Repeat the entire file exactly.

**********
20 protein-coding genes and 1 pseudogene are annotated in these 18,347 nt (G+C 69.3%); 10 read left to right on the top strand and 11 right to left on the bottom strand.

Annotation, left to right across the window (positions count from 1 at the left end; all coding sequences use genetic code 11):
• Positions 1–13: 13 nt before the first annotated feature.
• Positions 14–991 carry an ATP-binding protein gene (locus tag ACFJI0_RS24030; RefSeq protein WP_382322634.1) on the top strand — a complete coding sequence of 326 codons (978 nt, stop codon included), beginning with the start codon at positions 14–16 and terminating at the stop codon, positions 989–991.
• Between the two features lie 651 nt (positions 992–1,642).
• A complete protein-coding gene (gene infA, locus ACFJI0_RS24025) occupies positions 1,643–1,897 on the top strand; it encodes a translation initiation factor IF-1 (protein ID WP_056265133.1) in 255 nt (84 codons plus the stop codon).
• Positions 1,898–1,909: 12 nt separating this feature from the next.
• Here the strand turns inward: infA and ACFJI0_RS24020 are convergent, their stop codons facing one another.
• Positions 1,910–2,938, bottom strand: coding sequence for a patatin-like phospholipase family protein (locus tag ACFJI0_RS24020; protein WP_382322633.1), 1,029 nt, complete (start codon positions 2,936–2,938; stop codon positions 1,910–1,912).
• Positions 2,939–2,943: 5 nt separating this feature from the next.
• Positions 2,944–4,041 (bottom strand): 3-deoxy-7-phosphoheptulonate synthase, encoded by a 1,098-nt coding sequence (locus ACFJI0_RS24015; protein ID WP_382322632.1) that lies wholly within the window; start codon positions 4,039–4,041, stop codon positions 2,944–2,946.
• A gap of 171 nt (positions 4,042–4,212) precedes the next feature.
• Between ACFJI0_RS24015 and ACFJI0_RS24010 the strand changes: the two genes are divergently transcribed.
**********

20 protein-coding genes and 1 pseudogene are annotated in these 18,347 nt (G+C 69.3%); 10 read left to right on the top strand and 11 right to left on the bottom strand.

Annotation, left to right across the window (positions count from 1 at the left end; all coding sequences use genetic code 11):
• Positions 1–13: 13 nt before the first annotated feature.
• Positions 14–991 carry an ATP-binding protein gene (locus tag ACFJI0_RS24030; RefSeq protein WP_382322634.1) on the top strand — a complete coding sequence of 326 codons (978 nt, stop codon included), beginning with the start codon at positions 14–16 and terminating at the stop codon, positions 989–991.
• Between the two features lie 651 nt (positions 992–1,642).
• A complete protein-coding gene (gene infA, locus ACFJI0_RS24025) occupies positions 1,643–1,897 on the top strand; it encodes a translation initiation factor IF-1 (protein ID WP_056265133.1) in 255 nt (84 codons plus the stop codon).
• Positions 1,898–1,909: 12 nt separating this feature from the next.
• Here the strand turns inward: infA and ACFJI0_RS24020 are convergent, their stop codons facing one another.
• Positions 1,910–2,938, bottom strand: coding sequence for a patatin-like phospholipase family protein (locus tag ACFJI0_RS24020; protein WP_382322633.1), 1,029 nt, complete (start codon positions 2,936–2,938; stop codon positions 1,910–1,912).
• Positions 2,939–2,943: 5 nt separating this feature from the next.
• Positions 2,944–4,041 (bottom strand): 3-deoxy-7-phosphoheptulonate synthase, encoded by a 1,098-nt coding sequence (locus ACFJI0_RS24015; protein ID WP_382322632.1) that lies wholly within the window; start codon positions 4,039–4,041, stop codon positions 2,944–2,946.
• A gap of 171 nt (positions 4,042–4,212) precedes the next feature.
• Between ACFJI0_RS24015 and ACFJI0_RS24010 the strand changes: the two genes are divergently transcribed.